KIEV, Nov 27 (Reuters) - Ukraine’s Oschadbank has been awarded $1.3 billion by an international arbitration court in respect of the bank’s claims against Russia to compensate for loss of business and assets in Crimea following Moscow’s annexation of the peninsula in 2014.
“The amount of compensation will be $1.3 billion plus interest,” Oschadbank said in a statement, adding it would seek to enforce the ruling immediately in jurisdictions around the world.
But Russian news agency Interfax cited a statement from Russia’s justice ministry on Tuesday saying it did not recognise the ruling and did not believe the court had jurisdiction.
Asked about the decision on Tuesday, Kremlin spokesman Dmitry Peskov said he was unable to comment because he did not have any information about it.
Russia and Ukraine - a former Soviet state - have been embroiled in a military conflict for several years. Entities from both countries are caught up in a series of lengthy court cases in several countries.
Tensions between the two countries have escalated this week following Russia’s seizure of Ukrainian naval ships off the coast of Crimea.
Oschadbank, Ukraine’s second largest lender by assets, is the first state-owned company and the first bank to win such a case against Russia over losses suffered due to the annexation of Crimea.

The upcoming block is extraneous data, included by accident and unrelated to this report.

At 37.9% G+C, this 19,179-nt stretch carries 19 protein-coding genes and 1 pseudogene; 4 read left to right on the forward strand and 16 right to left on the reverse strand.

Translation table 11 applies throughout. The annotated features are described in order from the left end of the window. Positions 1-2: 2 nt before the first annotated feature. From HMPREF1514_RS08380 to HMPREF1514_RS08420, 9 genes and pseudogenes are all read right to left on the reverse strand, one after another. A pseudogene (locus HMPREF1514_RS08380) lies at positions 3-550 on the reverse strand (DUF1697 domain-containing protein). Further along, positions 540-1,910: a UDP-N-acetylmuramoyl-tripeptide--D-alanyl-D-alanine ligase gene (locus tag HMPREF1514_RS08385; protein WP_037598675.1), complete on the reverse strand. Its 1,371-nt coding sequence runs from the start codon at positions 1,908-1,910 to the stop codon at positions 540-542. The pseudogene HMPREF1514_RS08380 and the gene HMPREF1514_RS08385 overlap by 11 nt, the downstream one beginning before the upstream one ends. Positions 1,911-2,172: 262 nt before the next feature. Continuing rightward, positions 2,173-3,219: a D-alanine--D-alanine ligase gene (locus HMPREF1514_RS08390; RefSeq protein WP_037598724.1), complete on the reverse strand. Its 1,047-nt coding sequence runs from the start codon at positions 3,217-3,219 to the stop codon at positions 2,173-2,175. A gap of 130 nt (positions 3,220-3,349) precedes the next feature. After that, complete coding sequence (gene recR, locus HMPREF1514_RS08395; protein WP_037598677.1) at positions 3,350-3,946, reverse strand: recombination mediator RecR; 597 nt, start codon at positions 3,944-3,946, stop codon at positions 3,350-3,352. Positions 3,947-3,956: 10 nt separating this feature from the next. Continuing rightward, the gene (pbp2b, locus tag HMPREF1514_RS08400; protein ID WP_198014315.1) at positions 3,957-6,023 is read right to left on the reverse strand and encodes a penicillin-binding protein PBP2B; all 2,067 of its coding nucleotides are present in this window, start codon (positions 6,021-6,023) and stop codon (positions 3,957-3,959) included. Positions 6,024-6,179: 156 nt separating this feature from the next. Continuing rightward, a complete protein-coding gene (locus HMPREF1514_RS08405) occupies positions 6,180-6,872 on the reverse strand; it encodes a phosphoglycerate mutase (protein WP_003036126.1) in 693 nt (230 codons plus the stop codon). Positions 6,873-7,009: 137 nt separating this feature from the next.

Law firm Quinn Emanuel Urquhart & Sullivan, which represented Oschadbank in the case, said in an emailed statement the decision to award the sum had been taken unanimously by three members of the Permanent Court of Arbitration.
“Oschadbank has been fully vindicated in its claims, and the bank will be pursuing payment under the award vigorously,” said Alex Gerbi at Quinn Emanuel Urquhart & Sullivan, adding the decision also stipulated that Russia would also be required to pay costs.
Separately on Tuesday, Russian state lender VTB said it might be forced to leave the Ukrainian market after a court in Kiev ordered a freeze on its assets to implement a ruling against Russia at an international arbitration court in The Hague in September. (Reporting by Natalia Zinets in Kiev, additional reporting by Tom Balmforth in Moscow and Karin Strohecker in London. Editing by Jane Merriman)